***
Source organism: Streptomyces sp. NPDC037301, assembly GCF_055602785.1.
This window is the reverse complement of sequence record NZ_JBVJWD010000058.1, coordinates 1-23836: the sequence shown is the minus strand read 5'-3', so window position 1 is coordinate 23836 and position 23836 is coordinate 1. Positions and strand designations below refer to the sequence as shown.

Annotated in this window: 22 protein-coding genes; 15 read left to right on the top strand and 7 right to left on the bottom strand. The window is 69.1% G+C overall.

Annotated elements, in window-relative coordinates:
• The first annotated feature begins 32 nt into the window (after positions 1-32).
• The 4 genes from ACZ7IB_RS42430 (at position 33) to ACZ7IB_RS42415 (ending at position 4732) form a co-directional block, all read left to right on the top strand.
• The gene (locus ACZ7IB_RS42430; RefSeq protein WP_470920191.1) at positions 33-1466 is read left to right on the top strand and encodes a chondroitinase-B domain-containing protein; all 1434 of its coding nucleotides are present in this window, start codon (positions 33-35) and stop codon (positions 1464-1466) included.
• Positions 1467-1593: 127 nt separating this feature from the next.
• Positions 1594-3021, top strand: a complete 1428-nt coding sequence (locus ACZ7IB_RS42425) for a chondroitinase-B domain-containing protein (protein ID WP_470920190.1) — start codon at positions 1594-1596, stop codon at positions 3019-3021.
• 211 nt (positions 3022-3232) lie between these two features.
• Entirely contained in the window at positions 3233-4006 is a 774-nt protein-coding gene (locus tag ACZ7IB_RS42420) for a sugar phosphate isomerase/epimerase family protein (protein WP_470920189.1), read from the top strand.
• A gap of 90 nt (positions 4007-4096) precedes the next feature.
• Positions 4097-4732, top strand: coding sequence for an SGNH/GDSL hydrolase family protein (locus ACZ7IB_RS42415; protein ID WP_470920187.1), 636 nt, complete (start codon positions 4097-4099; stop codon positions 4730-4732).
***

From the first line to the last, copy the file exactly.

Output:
Source organism: Streptomyces sp. NPDC037301, assembly GCF_055602785.1.
This window is the reverse complement of sequence record NZ_JBVJWD010000058.1, coordinates 1-23836: the sequence shown is the minus strand read 5'-3', so window position 1 is coordinate 23836 and position 23836 is coordinate 1. Positions and strand designations below refer to the sequence as shown.

Annotated in this window: 22 protein-coding genes; 15 read left to right on the top strand and 7 right to left on the bottom strand. The window is 69.1% G+C overall.

Annotated elements, in window-relative coordinates:
• The first annotated feature begins 32 nt into the window (after positions 1-32).
• The 4 genes from ACZ7IB_RS42430 (at position 33) to ACZ7IB_RS42415 (ending at position 4732) form a co-directional block, all read left to right on the top strand.
• The gene (locus ACZ7IB_RS42430; RefSeq protein WP_470920191.1) at positions 33-1466 is read left to right on the top strand and encodes a chondroitinase-B domain-containing protein; all 1434 of its coding nucleotides are present in this window, start codon (positions 33-35) and stop codon (positions 1464-1466) included.
• Positions 1467-1593: 127 nt separating this feature from the next.
• Positions 1594-3021, top strand: a complete 1428-nt coding sequence (locus ACZ7IB_RS42425) for a chondroitinase-B domain-containing protein (protein ID WP_470920190.1) — start codon at positions 1594-1596, stop codon at positions 3019-3021.
• 211 nt (positions 3022-3232) lie between these two features.
• Entirely contained in the window at positions 3233-4006 is a 774-nt protein-coding gene (locus tag ACZ7IB_RS42420) for a sugar phosphate isomerase/epimerase family protein (protein WP_470920189.1), read from the top strand.
• A gap of 90 nt (positions 4007-4096) precedes the next feature.
• Positions 4097-4732, top strand: coding sequence for an SGNH/GDSL hydrolase family protein (locus ACZ7IB_RS42415; protein ID WP_470920187.1), 636 nt, complete (start codon positions 4097-4099; stop codon positions 4730-4732).